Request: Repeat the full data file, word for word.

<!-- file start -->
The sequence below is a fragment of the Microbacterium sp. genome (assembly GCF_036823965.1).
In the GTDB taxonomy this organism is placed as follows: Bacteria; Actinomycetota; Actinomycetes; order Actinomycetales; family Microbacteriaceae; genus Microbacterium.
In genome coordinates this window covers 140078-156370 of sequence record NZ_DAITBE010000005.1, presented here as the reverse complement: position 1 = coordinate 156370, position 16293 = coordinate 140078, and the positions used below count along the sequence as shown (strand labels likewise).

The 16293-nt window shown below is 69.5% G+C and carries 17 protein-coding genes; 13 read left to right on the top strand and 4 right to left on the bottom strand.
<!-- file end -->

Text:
The sequence below is a fragment of the Microbacterium sp. genome (assembly GCF_036823965.1).
In the GTDB taxonomy this organism is placed as follows: Bacteria; Actinomycetota; Actinomycetes; order Actinomycetales; family Microbacteriaceae; genus Microbacterium.
In genome coordinates this window covers 140078-156370 of sequence record NZ_DAITBE010000005.1, presented here as the reverse complement: position 1 = coordinate 156370, position 16293 = coordinate 140078, and the positions used below count along the sequence as shown (strand labels likewise).

The 16293-nt window shown below is 69.5% G+C and carries 17 protein-coding genes; 13 read left to right on the top strand and 4 right to left on the bottom strand.